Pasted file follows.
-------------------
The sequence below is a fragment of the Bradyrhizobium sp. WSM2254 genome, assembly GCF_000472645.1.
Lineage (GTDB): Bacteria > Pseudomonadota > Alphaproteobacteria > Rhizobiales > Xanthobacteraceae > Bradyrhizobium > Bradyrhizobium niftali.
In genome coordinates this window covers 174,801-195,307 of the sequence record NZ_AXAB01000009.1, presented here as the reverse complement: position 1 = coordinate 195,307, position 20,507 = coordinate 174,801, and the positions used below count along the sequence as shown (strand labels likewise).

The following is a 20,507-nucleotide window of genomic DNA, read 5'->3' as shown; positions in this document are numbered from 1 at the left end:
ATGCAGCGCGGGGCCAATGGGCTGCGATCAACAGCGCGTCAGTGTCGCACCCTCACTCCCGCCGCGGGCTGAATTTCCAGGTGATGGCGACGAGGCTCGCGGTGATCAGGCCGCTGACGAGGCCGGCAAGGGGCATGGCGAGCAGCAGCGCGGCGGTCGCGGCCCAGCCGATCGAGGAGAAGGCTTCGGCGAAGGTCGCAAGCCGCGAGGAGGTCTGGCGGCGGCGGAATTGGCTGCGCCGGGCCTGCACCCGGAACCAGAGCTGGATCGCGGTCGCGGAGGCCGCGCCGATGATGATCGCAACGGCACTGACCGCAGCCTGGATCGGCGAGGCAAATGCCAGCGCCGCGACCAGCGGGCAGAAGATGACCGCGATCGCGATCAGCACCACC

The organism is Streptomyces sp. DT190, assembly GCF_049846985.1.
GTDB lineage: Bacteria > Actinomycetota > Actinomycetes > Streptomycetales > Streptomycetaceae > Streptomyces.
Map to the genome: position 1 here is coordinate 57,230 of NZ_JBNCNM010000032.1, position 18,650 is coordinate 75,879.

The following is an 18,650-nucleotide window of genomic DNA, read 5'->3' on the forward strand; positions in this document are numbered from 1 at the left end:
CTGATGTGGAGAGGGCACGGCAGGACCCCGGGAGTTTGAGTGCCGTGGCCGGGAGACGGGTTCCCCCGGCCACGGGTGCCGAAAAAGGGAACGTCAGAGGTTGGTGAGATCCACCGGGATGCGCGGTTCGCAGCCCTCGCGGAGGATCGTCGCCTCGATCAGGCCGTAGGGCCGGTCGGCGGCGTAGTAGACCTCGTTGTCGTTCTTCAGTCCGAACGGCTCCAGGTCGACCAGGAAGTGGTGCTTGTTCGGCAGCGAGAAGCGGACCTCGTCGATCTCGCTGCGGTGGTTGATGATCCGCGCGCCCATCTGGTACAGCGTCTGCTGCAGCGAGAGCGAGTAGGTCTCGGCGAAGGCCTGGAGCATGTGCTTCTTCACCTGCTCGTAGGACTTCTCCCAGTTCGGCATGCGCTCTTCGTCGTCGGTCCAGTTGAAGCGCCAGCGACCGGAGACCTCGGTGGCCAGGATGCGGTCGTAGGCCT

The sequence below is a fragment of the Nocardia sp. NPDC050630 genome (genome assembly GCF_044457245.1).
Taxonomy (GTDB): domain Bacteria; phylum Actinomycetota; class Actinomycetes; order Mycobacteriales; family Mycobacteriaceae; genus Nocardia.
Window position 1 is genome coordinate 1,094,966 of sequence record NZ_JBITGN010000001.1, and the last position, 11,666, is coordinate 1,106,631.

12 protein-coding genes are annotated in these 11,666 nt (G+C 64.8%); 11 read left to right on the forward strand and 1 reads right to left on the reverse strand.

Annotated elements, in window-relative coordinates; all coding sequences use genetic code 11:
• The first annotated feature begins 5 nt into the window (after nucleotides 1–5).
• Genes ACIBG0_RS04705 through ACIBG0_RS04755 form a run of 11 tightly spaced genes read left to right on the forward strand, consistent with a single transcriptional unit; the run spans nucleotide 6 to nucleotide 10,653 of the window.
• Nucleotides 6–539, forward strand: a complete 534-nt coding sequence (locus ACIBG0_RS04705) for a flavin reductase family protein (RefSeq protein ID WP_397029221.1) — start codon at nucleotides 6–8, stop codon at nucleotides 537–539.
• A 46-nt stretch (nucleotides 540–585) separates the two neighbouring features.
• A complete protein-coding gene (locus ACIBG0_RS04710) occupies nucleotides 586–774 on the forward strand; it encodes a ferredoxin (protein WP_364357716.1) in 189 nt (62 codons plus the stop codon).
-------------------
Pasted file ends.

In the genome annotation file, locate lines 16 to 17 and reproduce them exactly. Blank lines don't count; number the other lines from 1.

• The first annotated feature begins 5 nt into the window (after nucleotides 1–5).
• Genes ACIBG0_RS04705 through ACIBG0_RS04755 form a run of 11 tightly spaced genes read left to right on the forward strand, consistent with a single transcriptional unit; the run spans nucleotide 6 to nucleotide 10,653 of the window.